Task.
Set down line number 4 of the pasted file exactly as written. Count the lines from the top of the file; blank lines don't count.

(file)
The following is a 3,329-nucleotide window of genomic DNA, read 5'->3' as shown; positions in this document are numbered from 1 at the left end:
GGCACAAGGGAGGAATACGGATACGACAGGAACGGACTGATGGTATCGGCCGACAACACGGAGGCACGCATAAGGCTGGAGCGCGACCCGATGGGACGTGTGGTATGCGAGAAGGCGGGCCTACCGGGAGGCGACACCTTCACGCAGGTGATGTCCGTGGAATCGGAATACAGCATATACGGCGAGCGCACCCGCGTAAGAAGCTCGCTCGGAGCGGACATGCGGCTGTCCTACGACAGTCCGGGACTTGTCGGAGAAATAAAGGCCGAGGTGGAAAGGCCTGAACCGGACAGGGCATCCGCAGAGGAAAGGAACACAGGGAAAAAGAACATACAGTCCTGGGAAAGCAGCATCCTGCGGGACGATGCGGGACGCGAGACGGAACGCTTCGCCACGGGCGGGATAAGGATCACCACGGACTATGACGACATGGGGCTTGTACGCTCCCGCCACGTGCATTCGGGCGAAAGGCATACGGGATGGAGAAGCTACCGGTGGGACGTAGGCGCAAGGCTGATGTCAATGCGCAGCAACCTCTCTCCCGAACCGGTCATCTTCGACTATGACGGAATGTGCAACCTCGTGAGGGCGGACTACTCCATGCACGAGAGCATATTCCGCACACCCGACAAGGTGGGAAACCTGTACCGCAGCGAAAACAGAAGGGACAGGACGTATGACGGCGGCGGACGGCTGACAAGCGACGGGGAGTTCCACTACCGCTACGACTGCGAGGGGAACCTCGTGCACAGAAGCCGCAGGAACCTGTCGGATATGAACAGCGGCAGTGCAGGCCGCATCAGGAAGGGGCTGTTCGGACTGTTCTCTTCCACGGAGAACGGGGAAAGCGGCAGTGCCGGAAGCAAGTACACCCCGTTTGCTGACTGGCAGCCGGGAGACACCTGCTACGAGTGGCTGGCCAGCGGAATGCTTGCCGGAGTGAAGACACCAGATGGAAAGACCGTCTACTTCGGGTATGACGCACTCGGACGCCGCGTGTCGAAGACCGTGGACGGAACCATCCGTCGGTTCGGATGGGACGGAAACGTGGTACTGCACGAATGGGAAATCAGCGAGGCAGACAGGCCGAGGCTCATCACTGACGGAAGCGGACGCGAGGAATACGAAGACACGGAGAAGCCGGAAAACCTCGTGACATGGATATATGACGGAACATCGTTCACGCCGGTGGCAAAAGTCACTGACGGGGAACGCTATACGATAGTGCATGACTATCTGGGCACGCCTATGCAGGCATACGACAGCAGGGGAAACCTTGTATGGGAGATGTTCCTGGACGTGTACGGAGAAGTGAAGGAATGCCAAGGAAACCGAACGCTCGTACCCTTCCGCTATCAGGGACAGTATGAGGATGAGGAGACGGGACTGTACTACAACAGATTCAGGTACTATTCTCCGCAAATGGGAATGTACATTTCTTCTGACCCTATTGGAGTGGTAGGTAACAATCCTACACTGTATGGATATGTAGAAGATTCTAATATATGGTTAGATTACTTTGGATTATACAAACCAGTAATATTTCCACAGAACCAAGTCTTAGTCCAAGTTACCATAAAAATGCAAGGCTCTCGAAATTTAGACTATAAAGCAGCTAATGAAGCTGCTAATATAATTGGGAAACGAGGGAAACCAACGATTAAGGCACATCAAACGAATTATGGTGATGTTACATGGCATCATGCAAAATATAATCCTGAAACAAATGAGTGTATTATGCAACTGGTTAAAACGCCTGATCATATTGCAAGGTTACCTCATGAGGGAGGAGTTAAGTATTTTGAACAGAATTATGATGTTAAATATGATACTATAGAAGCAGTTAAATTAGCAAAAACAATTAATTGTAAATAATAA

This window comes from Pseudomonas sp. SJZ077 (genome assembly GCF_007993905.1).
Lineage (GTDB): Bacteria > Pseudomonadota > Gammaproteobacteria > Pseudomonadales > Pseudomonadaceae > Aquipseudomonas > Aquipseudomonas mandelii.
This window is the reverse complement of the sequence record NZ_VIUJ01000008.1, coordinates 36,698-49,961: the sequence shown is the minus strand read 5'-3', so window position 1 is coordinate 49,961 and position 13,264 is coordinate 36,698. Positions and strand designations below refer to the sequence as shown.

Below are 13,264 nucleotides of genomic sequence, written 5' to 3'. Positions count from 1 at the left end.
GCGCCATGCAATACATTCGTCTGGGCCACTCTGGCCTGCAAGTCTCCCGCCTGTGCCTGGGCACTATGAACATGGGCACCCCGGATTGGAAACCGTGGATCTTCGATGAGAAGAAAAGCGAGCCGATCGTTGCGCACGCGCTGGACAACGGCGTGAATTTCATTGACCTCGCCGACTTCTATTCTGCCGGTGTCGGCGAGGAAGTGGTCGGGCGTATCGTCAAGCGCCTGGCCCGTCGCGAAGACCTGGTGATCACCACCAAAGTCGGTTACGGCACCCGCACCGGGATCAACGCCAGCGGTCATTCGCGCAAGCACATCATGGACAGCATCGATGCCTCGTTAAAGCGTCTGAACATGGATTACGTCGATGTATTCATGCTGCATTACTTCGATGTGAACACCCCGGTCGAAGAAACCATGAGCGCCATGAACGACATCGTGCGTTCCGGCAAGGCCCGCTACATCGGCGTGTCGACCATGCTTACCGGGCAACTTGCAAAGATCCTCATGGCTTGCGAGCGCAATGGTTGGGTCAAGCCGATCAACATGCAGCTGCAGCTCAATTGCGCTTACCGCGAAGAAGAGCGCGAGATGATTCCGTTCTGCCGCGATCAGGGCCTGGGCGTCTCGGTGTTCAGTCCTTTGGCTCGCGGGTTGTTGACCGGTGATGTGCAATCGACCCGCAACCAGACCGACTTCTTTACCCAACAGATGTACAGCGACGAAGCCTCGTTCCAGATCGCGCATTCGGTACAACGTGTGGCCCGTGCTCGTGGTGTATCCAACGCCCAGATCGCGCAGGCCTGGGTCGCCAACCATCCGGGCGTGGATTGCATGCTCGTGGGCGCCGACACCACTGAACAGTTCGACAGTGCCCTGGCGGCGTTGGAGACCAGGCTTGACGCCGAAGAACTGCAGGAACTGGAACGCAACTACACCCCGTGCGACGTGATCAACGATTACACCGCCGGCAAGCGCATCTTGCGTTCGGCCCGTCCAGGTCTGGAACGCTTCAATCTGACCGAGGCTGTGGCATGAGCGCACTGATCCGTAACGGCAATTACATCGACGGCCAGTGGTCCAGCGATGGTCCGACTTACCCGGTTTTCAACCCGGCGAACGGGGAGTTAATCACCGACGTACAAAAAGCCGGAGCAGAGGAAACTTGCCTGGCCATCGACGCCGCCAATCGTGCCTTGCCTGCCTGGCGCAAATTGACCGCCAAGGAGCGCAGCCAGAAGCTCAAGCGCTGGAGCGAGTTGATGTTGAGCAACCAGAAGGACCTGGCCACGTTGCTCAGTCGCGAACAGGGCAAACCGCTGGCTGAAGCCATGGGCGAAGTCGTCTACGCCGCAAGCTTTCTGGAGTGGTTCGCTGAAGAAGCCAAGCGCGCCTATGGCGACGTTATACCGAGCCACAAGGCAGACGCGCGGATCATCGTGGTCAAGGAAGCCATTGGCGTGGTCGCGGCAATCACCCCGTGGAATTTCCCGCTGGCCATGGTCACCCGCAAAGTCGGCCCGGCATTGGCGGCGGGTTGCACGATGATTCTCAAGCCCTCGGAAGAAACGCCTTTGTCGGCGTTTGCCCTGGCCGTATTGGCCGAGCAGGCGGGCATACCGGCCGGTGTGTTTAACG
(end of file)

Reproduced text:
Lineage (GTDB): Bacteria > Pseudomonadota > Gammaproteobacteria > Pseudomonadales > Pseudomonadaceae > Aquipseudomonas > Aquipseudomonas mandelii.